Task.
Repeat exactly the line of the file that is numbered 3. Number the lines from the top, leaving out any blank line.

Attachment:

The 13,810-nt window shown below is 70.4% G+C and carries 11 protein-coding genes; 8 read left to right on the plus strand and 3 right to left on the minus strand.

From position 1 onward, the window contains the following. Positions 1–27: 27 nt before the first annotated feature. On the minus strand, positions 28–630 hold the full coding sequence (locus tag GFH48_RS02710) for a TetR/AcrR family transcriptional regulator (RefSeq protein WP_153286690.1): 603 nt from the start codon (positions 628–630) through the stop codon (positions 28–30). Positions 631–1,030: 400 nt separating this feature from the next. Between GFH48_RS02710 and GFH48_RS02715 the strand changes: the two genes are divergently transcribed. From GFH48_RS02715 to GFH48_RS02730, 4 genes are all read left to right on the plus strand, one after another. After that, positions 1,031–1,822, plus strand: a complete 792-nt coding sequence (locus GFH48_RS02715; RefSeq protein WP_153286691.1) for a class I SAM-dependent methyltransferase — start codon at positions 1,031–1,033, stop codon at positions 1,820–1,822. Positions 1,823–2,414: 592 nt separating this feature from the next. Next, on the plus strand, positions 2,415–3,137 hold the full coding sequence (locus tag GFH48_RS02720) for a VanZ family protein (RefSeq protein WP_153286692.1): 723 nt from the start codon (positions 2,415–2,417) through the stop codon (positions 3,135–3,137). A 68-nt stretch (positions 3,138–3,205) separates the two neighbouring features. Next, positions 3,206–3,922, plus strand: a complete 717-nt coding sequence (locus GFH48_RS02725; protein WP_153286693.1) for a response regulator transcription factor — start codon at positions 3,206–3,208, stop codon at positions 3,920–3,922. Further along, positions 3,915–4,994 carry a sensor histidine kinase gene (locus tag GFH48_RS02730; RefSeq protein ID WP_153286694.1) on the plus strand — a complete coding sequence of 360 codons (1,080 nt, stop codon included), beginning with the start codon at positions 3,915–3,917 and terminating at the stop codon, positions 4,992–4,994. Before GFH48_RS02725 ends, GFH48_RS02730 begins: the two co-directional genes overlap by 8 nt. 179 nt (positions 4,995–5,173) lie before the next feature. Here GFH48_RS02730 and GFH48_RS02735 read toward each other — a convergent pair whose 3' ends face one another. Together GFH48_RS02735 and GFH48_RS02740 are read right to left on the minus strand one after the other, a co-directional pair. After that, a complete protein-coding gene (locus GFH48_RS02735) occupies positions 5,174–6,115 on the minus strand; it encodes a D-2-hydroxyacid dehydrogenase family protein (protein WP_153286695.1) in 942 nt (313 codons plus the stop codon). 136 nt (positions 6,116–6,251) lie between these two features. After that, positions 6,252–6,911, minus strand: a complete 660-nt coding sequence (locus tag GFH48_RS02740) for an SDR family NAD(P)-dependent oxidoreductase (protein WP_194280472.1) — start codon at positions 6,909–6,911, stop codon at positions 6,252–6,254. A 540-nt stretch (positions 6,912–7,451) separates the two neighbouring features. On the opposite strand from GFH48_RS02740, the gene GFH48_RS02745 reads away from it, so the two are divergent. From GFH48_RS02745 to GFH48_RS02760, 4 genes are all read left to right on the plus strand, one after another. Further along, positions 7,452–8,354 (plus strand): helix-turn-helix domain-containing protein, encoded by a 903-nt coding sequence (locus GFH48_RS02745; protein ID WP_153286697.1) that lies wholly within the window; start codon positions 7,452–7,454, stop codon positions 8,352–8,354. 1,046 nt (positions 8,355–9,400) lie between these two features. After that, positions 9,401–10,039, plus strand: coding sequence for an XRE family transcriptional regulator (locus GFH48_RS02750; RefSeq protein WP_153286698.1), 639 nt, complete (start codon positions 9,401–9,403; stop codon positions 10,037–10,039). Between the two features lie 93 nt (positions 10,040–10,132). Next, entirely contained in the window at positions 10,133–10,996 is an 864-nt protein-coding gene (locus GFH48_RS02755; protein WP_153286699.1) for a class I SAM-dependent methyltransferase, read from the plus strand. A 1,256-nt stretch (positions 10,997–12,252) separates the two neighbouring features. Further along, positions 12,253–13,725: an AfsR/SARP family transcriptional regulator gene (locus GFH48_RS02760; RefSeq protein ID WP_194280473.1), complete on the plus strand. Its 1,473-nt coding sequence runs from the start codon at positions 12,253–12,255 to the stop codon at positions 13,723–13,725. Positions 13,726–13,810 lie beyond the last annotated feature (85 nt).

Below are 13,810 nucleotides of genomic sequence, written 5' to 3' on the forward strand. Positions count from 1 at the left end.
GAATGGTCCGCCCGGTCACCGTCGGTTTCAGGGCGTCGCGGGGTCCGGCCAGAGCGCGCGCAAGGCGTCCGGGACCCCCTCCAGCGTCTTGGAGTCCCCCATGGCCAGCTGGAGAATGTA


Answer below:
Below are 13,810 nucleotides of genomic sequence, written 5' to 3' on the forward strand. Positions count from 1 at the left end.